Vodacom's IT strategy continues to evolve from market leading machine to machine connectivity solutions, as well as bespoke industry-based connectivity solutions like connected pharma and connected clinics. The solutions to have customer offerings across a number of industry verticals; the opportunity within the IoT space will be significant as Vodacom moves up the IoT value chain. Uptake of IoT solutions is often ended in areas where legacy technology is prevalent or where legacy technology has not been designed to integrate across multiple systems. Our acquisitions of IoT.nxt with a unique edge technology and agnostic platform plays a significant role in solving these challenges and well positioned Vodacom extremely well in the IoT space. We currently have 4.5 million IoT connections in South Africa growing at 24.4%.
Adding IoT.nxt capabilities will help in accelerating this opportunity further, not just within the group but also globally. I will now provide some color on each of the growth drivers than I previously touched on.
Looking at data, our key growth engine. Data revenue for the year grew 3.9% to ZAR24.3 billion and now contributes 43.5% to service revenue in South Africa. The growth was impacted by deliberate pricing transformation efforts to give you an update on where we are on this journey. On the postpaid side we have migrated 75% of our customers to smart integrated plans offering more than double the value, mostly in data. On the mobile broadband offerings, we have reduced tariffs on the Big Data offerings by 40% to compete effectively in the market. We're encouraged by the 40% elasticity on these tariffs which impacted the revenue growth rates for data but the price decline was offset by the requisite increase in usage.
On the prepaid side and adhoc bundles, we discounted our daily and weekly offering substantially resulting in around 80% of our bundle sales being on the shorter time based bundles. Customers are enjoying the shorter term bundles allowing them to use data when they need it most but more importantly, making it affordable for everyone to be able to connect. We implemented ICASA [ph] regulations and went a step further with 50% cut in auto bundle rates. Our effective data rates have reduced by 37.3%, overall data usage drive has remained encouraging with data traffic up 35.6%. Active smart devices in the network were up 7.6% to 19.9 million of which 10 million are 4G devices. Average usage on the smart devices have improved 23.2% to 966 megs. Data bundle sales have increased by 13% to an impressive 866 million bundles, a 100 million more than the prior year.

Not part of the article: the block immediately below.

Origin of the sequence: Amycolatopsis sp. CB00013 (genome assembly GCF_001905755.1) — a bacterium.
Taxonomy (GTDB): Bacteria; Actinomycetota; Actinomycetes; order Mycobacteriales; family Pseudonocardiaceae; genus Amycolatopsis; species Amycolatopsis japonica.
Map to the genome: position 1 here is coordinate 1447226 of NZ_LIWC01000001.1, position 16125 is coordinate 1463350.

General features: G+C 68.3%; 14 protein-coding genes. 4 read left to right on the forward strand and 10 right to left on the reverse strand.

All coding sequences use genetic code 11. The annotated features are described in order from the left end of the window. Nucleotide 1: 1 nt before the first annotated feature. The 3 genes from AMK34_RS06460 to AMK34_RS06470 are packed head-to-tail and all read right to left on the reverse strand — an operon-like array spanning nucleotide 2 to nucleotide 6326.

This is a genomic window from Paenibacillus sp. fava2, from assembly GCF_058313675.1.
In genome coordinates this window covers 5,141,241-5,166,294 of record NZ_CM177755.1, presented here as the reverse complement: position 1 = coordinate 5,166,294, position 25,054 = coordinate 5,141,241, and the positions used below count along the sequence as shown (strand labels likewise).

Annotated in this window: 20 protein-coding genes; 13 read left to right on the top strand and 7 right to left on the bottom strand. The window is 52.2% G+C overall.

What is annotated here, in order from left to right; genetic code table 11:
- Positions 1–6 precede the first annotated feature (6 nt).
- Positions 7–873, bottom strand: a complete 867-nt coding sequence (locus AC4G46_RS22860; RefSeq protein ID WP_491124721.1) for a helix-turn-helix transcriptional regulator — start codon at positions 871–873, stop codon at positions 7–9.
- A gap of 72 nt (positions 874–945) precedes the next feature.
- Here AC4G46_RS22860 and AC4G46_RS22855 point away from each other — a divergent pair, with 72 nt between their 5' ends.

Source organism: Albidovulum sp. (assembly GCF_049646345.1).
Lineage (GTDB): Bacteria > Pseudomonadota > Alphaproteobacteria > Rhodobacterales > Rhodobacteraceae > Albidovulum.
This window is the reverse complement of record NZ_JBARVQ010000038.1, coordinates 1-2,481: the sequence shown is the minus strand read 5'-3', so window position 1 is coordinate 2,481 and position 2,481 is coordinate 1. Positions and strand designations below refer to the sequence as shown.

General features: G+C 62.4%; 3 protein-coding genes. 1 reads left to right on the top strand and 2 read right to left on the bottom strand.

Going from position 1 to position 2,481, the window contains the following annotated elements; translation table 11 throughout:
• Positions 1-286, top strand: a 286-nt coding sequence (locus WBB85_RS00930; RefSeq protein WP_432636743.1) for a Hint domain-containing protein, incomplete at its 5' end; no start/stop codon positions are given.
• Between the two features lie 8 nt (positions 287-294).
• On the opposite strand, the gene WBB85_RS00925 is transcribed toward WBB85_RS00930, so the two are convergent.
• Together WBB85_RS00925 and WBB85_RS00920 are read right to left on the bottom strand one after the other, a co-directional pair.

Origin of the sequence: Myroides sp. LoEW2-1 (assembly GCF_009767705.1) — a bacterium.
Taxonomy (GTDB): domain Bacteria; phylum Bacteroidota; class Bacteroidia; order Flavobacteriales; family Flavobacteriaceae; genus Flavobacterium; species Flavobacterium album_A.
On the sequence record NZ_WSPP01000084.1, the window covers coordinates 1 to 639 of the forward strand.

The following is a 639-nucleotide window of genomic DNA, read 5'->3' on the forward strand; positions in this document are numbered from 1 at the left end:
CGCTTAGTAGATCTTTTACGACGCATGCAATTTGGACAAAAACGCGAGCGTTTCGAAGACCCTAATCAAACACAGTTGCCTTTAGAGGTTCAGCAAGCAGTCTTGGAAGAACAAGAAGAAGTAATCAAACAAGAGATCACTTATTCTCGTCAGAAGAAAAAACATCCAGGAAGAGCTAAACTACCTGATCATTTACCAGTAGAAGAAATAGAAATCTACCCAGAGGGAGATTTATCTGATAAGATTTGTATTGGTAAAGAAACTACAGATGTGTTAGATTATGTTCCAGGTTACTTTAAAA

Our platform strategy which is designed to stimulate reasons to consume data is gaining momentum. Our video play service has seen great take up with an encouraging 869,000 active users on the platform in a very short time. The service office closed to 7,000 different video titles, customers are able to stream videos by purchasing movie by movie or daily, weekly or monthly video bundles which is a clear differentiator for us. We recently launched our music MyMuse [ph], which is a web and mobile-based digital music service that gives customer's access to millions of songs, albums, playlists, welcome tones, music videos and news. Customers are even able to upload their own music onto the platform. We are encouraged by the initial take-up of the service.
Our V-Life platform which offers ringtones, welcome tones, music, news and other content services now has 6.1 million users. Our advertising business is growing with around 2 billion impressions and our gaming platform Play Inc. is launching soon.
Data revenue growth in our international operations remain strong at 25.8% to ZAR3.1 billion and now contributes 15.7% to service revenue. Our ZAR3.4 billion CapEx investment in our international operating companies has expanded our data coverage, increasing our sites to 7,222 allowing us to cater for the 39% increase in data traffic. Our data uses have increased 6.6% to 17.7 million with active smartphone users growing at 20.5% to 9.8 million. We see the same opportunities for data and smartphone adoption in our operating companies and we continue to monetize the demand for data in the international opp-cos [ph] through our segmented marketing approach and targeted data bundle offers using our Big Data enabled to just-for-you propositions. We continue to prioritize the monetization of data in all our operations.
Authentic businesses include both, financial services in South Africa and M-Pesa. We're looking at these two businesses combined with close to 46 million customers across our footprint who are engaged in one or more financial services. In South Africa our financial services business is now a ZAR1 billion profit before tax business with growth of over 102%. Our 3 tiers of business namely insurance, lending and payments, are all excelling and we are introducing new services. We have 1.3 million insurance policyholders with insurance margins expanding by 2.3 percentage points. Our insurance offerings include both short-term, long-term in products. This year alone we advanced ZAR8.1 billion through our Air Time advanced service more than doubling last year's figure. We now have just under 10 million active customers engaged in the service. We also recently launched our payment gateway and we are in the process of commercializing this platform.